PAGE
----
Indian shares finished at record closing highs for the third session in a row on Tuesday, led by gains in technology firms and private banks, and boosted by strong domestic inflows as well as a climb in global equities.

The NSE Nifty 50 rose 0.39% to finish at 23,557.90, while the S&P BSE Sensex settled 0.40% higher at 77,301.14. The market was closed on Monday for a local holiday.

The two blue-chip indexes hit all-time highs in the session, as did the small- and mid-caps indexes, which ended with gains of 1.08% and 0.48%, respectively.

"(Share) price trends are in sync with the (earnings) growth outlook ... The positive bias for markets is very much intact at this juncture," said Pranav Haridasan, managing director and chief executive officer of Axis Securities.

"There's more comfort in large-caps from a valuations perspective. Banks, for instance, especially in the private sector space, we are really seeing them participate after recent underperformance."

Private banks advanced 1.1%, on the day. The index is up 0.7% so far this year, underperforming the 8.4% jump in the Nifty 50.

Domestic investors have bought shares worth 178.29 billion rupees (about $2.1 billion) so far in June, helping the markets recover from the election-related fall two weeks back and cushioning the volatility in foreign flows.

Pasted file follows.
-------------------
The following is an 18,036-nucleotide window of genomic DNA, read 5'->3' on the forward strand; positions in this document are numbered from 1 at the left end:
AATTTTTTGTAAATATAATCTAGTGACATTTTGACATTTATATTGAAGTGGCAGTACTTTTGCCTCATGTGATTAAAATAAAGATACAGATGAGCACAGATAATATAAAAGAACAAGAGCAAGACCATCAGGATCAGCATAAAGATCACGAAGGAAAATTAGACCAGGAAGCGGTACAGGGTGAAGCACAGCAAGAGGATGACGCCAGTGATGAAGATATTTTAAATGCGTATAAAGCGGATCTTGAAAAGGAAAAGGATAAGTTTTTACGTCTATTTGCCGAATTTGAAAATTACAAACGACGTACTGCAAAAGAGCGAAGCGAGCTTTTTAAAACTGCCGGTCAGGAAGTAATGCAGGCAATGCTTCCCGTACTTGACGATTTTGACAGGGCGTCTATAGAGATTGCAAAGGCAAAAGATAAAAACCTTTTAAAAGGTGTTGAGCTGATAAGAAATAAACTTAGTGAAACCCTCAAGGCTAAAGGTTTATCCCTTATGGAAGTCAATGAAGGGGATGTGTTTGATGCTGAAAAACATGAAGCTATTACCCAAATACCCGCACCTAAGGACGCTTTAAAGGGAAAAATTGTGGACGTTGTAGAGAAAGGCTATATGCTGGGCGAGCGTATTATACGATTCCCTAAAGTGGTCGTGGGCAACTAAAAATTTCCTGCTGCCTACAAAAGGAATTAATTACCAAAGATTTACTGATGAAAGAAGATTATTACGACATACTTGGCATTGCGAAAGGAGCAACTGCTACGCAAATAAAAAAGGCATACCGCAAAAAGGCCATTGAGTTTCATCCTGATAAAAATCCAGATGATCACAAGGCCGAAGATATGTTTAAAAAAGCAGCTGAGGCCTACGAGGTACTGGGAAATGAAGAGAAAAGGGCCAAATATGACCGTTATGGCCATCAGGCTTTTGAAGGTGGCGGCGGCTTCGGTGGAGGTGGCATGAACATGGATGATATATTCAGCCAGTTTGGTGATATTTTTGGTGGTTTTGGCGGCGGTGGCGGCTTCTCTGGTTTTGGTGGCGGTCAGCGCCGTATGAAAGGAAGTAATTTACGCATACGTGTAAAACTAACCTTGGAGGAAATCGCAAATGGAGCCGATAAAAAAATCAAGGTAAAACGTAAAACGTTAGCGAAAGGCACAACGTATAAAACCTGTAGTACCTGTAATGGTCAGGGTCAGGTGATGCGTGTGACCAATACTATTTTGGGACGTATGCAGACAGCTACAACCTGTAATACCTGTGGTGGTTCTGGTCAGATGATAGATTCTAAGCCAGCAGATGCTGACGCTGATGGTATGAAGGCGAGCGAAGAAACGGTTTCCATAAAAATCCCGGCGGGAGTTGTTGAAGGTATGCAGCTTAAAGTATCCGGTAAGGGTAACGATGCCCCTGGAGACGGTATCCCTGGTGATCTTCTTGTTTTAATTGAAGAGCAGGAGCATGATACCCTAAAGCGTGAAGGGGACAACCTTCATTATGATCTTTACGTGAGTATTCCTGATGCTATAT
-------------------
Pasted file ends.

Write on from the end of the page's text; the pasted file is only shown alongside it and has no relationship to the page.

Global markets were trading higher ahead of comments from several U.S. Federal Reserve officials in the backdrop of higher expectations of a rate cut in September.

On the day, seven out of the 13 main sectoral indexes were higher. IT stocks gained 0.59%.

Wipro rose 3% after it said it extended its contract with Hanesbrands and announced a new one with GBST.

Coal India reversed losses to close 0.43% higher after Reuters reported that the company is exploring lithium blocks in Argentina along with a U.S. company.

On the flip side, Som Distilleries slid 6.21% after Indian police launched an investigation into the company on child labour. ($1 = 83.3940 Indian rupees) (Reporting by Bharath Rajeswaran in Bengaluru; Editing by Eileen Soreng and Savio D'Souza)